Cortical excitability changes induced by deafferentation of the contralateral hemisphere

Werhahn, Konrad J. ; Mortensen, Jennifer ; Kaelin‐Lang, Alain ; Boroojerdi, Babak ; Cohen, Leonardo G.

In: Brain, 2002, vol. 125, no. 6, p. 1402-1413

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    Summary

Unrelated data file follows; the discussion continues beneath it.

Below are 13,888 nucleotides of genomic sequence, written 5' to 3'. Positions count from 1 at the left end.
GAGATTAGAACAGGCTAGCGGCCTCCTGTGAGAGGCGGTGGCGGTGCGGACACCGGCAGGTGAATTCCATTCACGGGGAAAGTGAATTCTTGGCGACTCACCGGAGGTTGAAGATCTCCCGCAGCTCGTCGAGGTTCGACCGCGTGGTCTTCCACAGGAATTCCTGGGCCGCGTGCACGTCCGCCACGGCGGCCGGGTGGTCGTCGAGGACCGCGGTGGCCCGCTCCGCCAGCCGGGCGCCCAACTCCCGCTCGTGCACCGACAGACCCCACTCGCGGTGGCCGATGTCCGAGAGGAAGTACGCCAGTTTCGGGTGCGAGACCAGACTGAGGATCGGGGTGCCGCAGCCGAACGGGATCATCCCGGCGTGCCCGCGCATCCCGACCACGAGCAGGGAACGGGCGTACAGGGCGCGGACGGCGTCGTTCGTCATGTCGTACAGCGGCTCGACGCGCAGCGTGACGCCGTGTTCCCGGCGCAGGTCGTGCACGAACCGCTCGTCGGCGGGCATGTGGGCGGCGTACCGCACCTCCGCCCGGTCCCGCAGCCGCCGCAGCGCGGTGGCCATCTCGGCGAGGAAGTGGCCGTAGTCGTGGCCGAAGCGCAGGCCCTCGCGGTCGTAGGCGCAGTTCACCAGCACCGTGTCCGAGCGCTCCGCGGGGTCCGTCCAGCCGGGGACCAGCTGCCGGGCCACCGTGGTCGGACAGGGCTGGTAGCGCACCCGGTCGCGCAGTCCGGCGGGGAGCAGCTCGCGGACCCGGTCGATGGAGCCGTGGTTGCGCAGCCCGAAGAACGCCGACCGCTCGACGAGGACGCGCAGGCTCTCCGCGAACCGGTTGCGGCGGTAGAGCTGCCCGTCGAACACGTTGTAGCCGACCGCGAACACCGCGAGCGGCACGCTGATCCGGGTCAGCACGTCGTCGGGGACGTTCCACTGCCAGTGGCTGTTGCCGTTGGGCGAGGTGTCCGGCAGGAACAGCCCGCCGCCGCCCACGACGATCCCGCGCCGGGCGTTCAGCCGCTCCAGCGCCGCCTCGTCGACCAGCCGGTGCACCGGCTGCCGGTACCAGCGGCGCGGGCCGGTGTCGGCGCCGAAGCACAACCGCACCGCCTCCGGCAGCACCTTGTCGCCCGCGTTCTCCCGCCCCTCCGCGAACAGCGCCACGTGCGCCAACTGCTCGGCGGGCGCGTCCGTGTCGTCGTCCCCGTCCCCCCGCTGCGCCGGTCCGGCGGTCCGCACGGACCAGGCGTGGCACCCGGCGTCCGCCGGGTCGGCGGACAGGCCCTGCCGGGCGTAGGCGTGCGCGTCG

Short‐term deprivation of sensory input by ischaemic nerve block (INB) leads to functional reorganization in the deafferented motor cortex. Here, we show that INB also elicits functional changes in homotopic regions of the cortex contralateral to the deafferented one. We measured motor evoked potential (MEP) amplitudes elicited by transcranial magnetic stimulation (TMS) in small hand and biceps brachii muscles before, during and after INB of the right hand. INB increased excitability of the cortical representation of (i) the intact hand and (ii) body parts proximal to the deafferented hand (upper arm), in the absence of excitability changes in other body part representations such as thorax or leg muscles. This effect persisted throughout the entire period of deafferentation and returned to baseline values afterward. Motor responses to brainstem electrical stimulation remained unchanged during INB, indicating that the effect is probably of cortical origin. Lorazepam, a GABAA receptor agonist, blocked this increased excitability. Interhemispheric inhibition between hand muscles decreased during INB. After chronic deafferentation in amputees, MEP amplitudes and motor output curves in small hand muscles were depressed and motor thresholds were elevated compared with aged‐matched controls. These results indicate that acute hand deafferentation can elicit a focal increase in excitability in the hand motor representation contralateral to the deafferented cortex that is influenced by transcallosal interactions and GABAergic transmission, and is balanced in the setting of chronic deafferentation